By Jonathan Spicer and Jason Lange
WASHINGTON, Dec 18 (Reuters) - The U.S. Federal Reserve announced plans to trim its aggressive bond-buying program on Wednesday but sought to temper the long-awaited move by suggesting its key interest rate would stay lower for even longer than previously promised.
In what amounts to the beginning of the end of its unprecedented support for the U.S. economy, the central bank said it would reduce its monthly asset purchases by $10 billion, bringing them down to $75 billion. It trimmed equally from mortgage and Treasury bonds.
'The (policy-setting) committee sees the risks to the outlook for the economy and the labor market as having become more nearly balanced,' the Fed said after a two-day meeting.
The move, which surprised some investors, was a nod to better prospects for the economy and labor market and marks a historic turning point for the largest monetary policy experiment ever.
Stocks initially dropped, but quickly moved back into positive territory. Similarly, bond prices slid but then bounced back. The dollar rose against the euro and the yen.
'They finally pulled a Band-aid off that they've been tugging at for a long time,' Rick Meckler, president of hedge fund LibertyView Capital Management in Jersey City, New Jersey.
END TO AN ERA?
The Fed's asset purchase program, a centerpiece of its crisis-era policy, has left it holding roughly $4 trillion of bonds, and the path it must follow in dialing it down is rife with numerous risks, including the possibility of higher-than-targeted interest rates and a loss of investor confidence.
The Fed said it 'modestly' reduced the pace of bond buying in light of better labor market conditions.
But in a move likely meant to forestall any sharp market reaction that could undercut the recovery, the central bank also said it 'likely will be appropriate' to keep overnight rates near zero 'well past the time' that the jobless rate falls below 6.5 percent.
It was a noteworthy tweak to a previous commitment to keep benchmark credit costs steady at least until the jobless rate hit 6.5 percent. The rate stood at 7.0 percent in November, a five-year low.
The Fed's latest so-called quantitative easing program, or QE, was launched 15 months ago to kick-start hiring and growth in an economy that was recovering only slowly from the Great Recession. The Fed's first QE program was launched in the midst of the 2008 financial crisis.
'The committee will likely reduce the pace of asset purchases in further measured steps at future meetings,' the central bank said.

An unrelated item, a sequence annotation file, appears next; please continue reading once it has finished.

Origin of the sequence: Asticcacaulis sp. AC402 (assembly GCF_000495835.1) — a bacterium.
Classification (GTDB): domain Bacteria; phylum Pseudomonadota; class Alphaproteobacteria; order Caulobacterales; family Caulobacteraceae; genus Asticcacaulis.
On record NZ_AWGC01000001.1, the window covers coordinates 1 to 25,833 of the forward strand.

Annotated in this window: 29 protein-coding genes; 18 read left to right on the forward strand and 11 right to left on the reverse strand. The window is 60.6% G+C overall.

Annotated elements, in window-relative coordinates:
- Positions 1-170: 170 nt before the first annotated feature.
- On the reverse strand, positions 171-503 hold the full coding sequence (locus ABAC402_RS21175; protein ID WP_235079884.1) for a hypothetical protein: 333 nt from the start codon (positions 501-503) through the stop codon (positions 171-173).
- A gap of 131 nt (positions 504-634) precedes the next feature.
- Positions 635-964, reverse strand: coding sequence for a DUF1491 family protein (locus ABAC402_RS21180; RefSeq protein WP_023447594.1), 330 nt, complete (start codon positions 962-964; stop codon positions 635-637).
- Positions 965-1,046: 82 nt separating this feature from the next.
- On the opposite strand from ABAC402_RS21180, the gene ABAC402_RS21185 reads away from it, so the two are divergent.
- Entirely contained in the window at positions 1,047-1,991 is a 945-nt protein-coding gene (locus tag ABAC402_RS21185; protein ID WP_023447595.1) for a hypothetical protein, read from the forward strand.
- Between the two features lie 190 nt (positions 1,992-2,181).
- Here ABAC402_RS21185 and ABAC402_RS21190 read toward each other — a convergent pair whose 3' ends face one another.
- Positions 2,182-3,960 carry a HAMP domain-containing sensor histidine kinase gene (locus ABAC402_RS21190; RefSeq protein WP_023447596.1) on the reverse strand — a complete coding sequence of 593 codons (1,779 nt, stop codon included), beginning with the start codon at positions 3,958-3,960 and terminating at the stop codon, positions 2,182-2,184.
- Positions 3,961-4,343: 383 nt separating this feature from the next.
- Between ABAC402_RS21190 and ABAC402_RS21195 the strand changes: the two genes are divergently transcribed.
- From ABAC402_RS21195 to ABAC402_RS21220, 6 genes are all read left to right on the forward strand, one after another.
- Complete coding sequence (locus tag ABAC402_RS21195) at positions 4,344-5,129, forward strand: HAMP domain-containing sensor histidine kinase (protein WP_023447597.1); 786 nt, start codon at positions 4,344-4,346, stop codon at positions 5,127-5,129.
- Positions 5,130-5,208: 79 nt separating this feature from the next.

Fed Chairman Ben Bernanke, whose term expires at the end of January, will explain the Fed's thinking at a news conference at 2:30 p.m. (1930 GMT).
Meanwhile, the Fed lowered its expectations for both inflation and unemployment over the next few years, acknowledging the jobless rate has fallen faster than expected.
It expects it to reach a range of 6.3 percent to 6.6 percent by the end of 2014, from a previous prediction of 6.4 percent to 6.8 percent.
Three policymakers now expect the first rate rise to come in 2016, up from only two making that prediction in September, while a strong majority of 12 of the Fed's 17 top officials still see the move in 2015.
The Fed has kept rates near zero since the depths of the financial crisis in late 2008, and its asset purchases have stoked anxiety that they could unleash inflation or fuel hard-to-detect asset price bubbles. Even some within the Fed have worried the purchases could have unintended effects.
The unprecedented money-printing has helped drive U.S. stocks to record highs and sparked sharp gyrations in foreign currencies, including a drop in emerging markets this year as investors anticipated an end to the easing.
Earlier on Wednesday, Brazil's finance minister issued a plea for the Fed to end its buying sooner rather than later to reduce market uncertainty that has kept emerging economies on edge.
But some have credited the Fed's asset purchases with stabilizing an economy and banking system that had been crippled by the 2008 financial crisis and with staving off what could have been a damaging cycle of deflation.
One policymaker, Eric Rosengren of the Boston Fed, dissented against the decision, which he felt was premature, according to the statement.
Recent growth in jobs, retail sales and housing, as well as a fresh budget deal in Congress, had convinced a growing number of economists the Fed would trim the bond purchases. The 15-month-old program is meant to put downward pressure on long-term borrowing costs to stimulate investment and hiring.
But many thought the central bank would wait until early in the new year, given persistently low inflation and the fact that the world's largest economy has stumbled several times in its crawl out of the 2007-2009 recession.
According to a Reuters poll taken before U.S. lawmakers struck a budget deal last week, only 12 of 60 economists expected the Fed to scale back its purchases this week. Twenty-two predicted a move in January, while about half pointed to March.
A handful of the Fed's policymakers had been pushing for the U.S. central bank to better telegraph how it plans to wind down the stimulus program, or to clarify its longer-term intentions to keep policy loose.
The Fed policy meeting was the penultimate one of Bernanke's tenure. His second four-year term as chairman of the central bank expires on Jan. 31, just two days after the close of the Fed's first policy meeting of 2014.
Janet Yellen, the Fed's vice chair and a strong proponent of the Fed's aggressive response to the recession, is positioned to succeed Bernanke. The U.S. Senate is expected to vote to confirm her for the post by the end of this week.
(Reporting by Jonathan Spicer and Jason Lange; Editing by Krista Hughes and Tim Ahmann) Keywords: USA FED/
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